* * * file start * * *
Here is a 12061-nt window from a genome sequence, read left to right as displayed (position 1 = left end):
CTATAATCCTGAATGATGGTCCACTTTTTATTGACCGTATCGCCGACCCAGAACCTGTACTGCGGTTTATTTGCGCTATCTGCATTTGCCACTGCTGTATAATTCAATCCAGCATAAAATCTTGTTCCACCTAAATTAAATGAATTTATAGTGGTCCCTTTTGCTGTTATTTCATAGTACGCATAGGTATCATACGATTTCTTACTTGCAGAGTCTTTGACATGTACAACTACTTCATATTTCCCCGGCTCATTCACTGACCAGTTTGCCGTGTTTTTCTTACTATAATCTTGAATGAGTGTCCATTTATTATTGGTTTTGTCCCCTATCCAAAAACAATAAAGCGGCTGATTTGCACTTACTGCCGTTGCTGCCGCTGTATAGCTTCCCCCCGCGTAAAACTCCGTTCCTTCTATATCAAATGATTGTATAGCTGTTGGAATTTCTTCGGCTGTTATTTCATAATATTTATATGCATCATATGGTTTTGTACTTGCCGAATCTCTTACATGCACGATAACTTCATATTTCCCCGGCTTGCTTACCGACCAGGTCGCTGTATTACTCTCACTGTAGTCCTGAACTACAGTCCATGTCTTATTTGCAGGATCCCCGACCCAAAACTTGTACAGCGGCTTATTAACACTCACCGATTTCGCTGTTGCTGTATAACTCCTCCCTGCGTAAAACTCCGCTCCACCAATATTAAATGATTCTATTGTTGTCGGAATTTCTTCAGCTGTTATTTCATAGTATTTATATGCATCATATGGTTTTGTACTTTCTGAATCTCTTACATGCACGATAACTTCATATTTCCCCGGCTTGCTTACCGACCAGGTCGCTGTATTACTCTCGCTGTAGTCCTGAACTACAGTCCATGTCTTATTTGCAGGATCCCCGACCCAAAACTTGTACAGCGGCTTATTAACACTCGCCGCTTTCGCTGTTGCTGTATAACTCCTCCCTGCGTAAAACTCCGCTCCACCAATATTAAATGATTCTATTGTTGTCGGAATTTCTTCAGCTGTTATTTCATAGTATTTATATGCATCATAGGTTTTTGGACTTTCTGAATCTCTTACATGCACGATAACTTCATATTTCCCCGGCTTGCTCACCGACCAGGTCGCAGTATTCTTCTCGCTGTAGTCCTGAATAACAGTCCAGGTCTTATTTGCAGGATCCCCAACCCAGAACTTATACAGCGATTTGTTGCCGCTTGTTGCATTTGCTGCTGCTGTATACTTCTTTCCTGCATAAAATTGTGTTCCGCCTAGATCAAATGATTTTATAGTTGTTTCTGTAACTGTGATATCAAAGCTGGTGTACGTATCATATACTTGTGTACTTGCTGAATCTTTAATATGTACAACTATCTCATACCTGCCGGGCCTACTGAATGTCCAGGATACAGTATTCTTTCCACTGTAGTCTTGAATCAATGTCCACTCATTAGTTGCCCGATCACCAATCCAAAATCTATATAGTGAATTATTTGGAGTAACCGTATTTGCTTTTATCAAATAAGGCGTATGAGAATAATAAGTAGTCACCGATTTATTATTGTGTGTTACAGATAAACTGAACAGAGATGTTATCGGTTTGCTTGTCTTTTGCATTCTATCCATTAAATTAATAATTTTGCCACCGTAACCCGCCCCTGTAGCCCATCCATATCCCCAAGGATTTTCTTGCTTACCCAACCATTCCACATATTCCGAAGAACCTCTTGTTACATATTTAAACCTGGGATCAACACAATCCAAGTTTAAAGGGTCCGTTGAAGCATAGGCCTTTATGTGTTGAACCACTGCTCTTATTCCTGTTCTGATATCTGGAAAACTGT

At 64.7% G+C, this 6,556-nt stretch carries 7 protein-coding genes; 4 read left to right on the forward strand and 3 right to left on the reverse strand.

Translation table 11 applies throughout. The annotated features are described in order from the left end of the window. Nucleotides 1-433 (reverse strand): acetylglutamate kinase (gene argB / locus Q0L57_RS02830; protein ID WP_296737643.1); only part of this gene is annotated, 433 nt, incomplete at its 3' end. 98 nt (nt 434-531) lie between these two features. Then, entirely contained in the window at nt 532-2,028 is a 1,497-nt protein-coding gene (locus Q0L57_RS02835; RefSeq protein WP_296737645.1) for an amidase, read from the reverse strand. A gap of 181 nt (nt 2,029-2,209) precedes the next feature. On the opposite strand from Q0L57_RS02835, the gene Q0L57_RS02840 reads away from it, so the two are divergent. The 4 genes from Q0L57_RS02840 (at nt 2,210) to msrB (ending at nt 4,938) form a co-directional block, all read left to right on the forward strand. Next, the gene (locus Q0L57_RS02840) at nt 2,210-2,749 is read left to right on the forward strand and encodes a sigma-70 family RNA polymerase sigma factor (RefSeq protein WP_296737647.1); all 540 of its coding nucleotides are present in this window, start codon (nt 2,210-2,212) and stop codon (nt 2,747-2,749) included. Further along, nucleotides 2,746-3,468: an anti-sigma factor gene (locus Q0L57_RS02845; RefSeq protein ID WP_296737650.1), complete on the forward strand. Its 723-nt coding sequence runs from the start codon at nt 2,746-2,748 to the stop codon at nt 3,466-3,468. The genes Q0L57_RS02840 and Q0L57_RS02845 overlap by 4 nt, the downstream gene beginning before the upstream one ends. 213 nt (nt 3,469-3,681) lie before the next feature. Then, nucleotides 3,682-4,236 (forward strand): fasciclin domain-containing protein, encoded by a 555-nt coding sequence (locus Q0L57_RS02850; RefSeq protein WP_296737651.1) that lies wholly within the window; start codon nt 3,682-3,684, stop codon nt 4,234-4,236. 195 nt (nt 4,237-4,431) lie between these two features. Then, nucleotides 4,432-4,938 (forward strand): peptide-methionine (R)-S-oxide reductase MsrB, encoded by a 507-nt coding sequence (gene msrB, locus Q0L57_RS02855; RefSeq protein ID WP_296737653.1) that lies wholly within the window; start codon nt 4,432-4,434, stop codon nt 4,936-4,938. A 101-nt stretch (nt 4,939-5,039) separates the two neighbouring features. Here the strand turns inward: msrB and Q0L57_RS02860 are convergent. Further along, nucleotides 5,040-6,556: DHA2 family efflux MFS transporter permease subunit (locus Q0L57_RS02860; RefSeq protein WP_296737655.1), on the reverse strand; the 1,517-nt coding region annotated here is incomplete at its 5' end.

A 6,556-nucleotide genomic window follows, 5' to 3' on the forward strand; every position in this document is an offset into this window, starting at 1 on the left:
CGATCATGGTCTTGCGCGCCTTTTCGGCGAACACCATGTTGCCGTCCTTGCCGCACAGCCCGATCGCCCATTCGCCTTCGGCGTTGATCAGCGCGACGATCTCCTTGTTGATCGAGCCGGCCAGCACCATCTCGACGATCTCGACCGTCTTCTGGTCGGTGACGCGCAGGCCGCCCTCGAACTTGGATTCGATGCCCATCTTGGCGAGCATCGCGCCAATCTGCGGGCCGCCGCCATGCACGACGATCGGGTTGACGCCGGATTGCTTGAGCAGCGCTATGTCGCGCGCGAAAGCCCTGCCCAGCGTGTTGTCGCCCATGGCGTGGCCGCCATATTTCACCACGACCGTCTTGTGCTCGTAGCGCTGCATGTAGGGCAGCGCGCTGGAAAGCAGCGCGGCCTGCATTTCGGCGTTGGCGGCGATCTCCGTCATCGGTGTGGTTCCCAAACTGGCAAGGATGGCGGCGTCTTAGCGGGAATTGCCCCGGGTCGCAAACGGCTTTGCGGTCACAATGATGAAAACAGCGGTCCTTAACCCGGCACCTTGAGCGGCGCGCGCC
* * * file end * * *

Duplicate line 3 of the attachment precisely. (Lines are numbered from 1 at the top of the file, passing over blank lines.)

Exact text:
At 64.7% G+C, this 6,556-nt stretch carries 7 protein-coding genes; 4 read left to right on the forward strand and 3 right to left on the reverse strand.